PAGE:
Advocates for Hawaii immigrants want more transparency in how well — or poorly — state agencies are following the state’s language access law.

A proposal for an annual compliance report is one of several measures that advocates for Hawaii’s non-English speaking community are pushing at the Legislature this session.

“This pandemic has caused us to reflect on where the gaps are and what the need is and we have to continue the momentum,” said Agnes Malate, who spoke Thursday on behalf of the FilCom Cares group during a virtual talk story event.

Bennette Misalucha
Bennette Misalucha, pictured in 2017, participated in a Zoom talk story event Thursday to discuss bills related to immigrants in Hawaii. Cory Lum/Civil Beat/2017

Pat McManaman, former director of the Department of Human Services, criticized the state’s lack of commitment to its own language access law.

She said the fact that the Department of Health didn’t roll out pandemic-related interpretation and translation services until 10 months into the pandemic hit Pacific Islander and Filipino communities particularly hard. Since then, she said, the Health Department’s translation work has improved considerably.

McManaman noted that even though it’s been 15 years since Hawaii required state agencies to provide interpreters for non-English speakers, the state has faced at least nine federal complaints for denying language access.

She said Hawaii lacks centralized leadership for language access services at the governor’s office and noted the Office of Language Access has no enforcement authority.

Sixteen House lawmakers have co-signed a bill that’s aimed at addressing that issue. House Bill 1762 — and its companion Senate Bill 2459 — would require the state Office of Language Access to submit an annual report on state agencies’ compliance with the law and complaints against agencies.

The measure would also set aside funding for limited English proficiency language coordinators at several agencies, including the Health Department, the Emergency Management Agency, Department of Agriculture and Department of Commerce and Consumer Affairs.

“What we’re talking about is access and equity,” said Amy Agbayani, a Filipina immigrant and a longtime advocate for her community. “Immigrants are creating jobs and they could actually benefit the state if they had a little more help from DCCA.”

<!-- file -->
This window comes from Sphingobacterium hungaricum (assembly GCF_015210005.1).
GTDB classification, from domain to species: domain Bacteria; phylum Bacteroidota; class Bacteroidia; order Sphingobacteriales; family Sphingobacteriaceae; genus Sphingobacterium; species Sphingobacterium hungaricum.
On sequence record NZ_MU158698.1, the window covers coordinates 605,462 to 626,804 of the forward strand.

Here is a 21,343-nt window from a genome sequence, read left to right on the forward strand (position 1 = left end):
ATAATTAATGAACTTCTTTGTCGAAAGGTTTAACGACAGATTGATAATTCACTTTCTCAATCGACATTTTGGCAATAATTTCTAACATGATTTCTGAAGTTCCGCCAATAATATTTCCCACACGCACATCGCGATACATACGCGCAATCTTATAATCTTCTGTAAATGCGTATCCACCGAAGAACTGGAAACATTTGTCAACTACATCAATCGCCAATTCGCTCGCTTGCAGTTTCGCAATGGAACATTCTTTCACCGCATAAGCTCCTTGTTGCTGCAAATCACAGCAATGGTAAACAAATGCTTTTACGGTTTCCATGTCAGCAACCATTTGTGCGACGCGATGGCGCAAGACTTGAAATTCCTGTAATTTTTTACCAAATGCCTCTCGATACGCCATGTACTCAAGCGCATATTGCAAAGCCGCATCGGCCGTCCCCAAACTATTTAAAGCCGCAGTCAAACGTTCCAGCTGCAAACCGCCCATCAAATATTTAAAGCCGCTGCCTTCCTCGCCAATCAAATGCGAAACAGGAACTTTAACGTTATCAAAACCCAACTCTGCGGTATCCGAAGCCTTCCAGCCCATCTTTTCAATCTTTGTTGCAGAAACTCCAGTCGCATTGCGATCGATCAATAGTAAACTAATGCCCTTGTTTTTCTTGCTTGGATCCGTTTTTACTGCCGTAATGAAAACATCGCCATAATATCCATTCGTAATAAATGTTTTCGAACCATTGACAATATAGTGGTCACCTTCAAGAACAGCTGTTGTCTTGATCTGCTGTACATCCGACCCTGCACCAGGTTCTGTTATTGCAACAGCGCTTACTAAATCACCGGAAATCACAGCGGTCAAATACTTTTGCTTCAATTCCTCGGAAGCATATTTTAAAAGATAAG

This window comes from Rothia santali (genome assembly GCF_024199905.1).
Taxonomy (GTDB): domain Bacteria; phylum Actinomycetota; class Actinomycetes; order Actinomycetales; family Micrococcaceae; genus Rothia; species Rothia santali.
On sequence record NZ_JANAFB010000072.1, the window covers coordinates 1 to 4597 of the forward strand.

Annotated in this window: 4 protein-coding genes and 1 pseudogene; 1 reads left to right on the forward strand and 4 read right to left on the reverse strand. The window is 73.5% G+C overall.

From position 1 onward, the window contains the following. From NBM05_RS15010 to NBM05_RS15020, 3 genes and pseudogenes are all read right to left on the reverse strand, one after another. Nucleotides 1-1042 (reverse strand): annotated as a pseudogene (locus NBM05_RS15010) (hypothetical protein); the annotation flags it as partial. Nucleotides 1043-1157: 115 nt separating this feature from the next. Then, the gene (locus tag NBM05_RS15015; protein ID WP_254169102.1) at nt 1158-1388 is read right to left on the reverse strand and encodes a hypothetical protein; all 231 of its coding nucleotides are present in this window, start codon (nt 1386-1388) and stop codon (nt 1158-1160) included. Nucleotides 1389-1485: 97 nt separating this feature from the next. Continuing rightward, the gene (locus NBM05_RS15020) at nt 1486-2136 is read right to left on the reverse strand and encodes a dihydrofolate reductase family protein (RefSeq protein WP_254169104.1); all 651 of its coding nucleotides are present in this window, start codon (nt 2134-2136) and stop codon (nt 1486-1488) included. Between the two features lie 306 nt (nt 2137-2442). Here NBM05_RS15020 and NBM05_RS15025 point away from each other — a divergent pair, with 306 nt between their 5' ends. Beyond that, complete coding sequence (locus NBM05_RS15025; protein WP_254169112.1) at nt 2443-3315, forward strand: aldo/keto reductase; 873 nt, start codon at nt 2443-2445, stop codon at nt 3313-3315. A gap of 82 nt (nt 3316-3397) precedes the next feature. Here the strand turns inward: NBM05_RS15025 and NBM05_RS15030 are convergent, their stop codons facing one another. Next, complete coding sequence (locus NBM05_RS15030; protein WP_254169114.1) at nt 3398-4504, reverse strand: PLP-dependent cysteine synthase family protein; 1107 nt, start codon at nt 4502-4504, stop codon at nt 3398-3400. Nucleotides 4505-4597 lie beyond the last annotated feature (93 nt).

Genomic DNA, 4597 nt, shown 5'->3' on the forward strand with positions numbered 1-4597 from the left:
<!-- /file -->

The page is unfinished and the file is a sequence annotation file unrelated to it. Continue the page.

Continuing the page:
Agbayani also wants the Legislature to back a new limited-purpose state identification card. Hawaii already has a limited-purpose driver’s license that allows people who may not have the documentation to qualify for federally approved driver’s licenses to drive in Hawaii.

Agbayani said this proposal — which has the backing of 15 House lawmakers for House Bill 1761 and is also introduced in the Senate as Senate Bill 2456 — would achieve a similar goal but for people who don’t or can’t drive.

“If you don’t have an ID I don’t know if you can really get into a restaurant at this point,” she said, referring to Oahu’s Safe Access program that requires an ID along with vaccination cards or a negative Covid-19 test to enter restaurants.

Several of the people who spoke at the event Thursday were affiliated with The Legal Clinic, a nonprofit that provides free immigration services to low-income immigrants and migrants.

The organization is backing House Bill 1759 and Senate Bill 2458, which would each provide more funding for immigration legal services to help low-income immigrants through contracts with Hawaii State Judiciary.

HB 1759 is co-sponsored by 14 lawmakers, including House Majority Leader Della Au Belatti and has two committee referrals.

Another proposal would restore funding to the state’s Department of Labor and Industrial Relations and the Office of Community Services for immigrant resource centers.

The Hawaii Department of Labor and Industrial Relations recently entered a settlement with the U.S. Department of Labor’s civil rights division to improve its unemployment application process.

Many non-English speakers struggled to get much-needed unemployment benefits during the pandemic, even if they were lucky enough to get through the tied-up unemployment office phone lines.

Suzanne Zeng, who runs Language Services Hawaii that provides interpretation services, said her organization has struggled with not having enough interpreters to meet the needs of the community.

The needs are particularly stark at health care settings. Zeng showed a graph of the language requests received by her organization in 2021, 80% of which came from health care settings. The most-requested languages were Chuukese and Korean, even though these aren’t the most commonly spoken languages in Hawaii according to the state’s Office of Language Access.

The Filipino Caucus is also pushing to make it easier for immigrant nurses to work in Hawaii, which could help address the state’s nursing shortage.

More than a dozen House lawmakers introduced House Bill 1758 that would allow more foreign nurses to practice here. The proposal has been referred to three committees on the House side, a high bar for a bill to become law.

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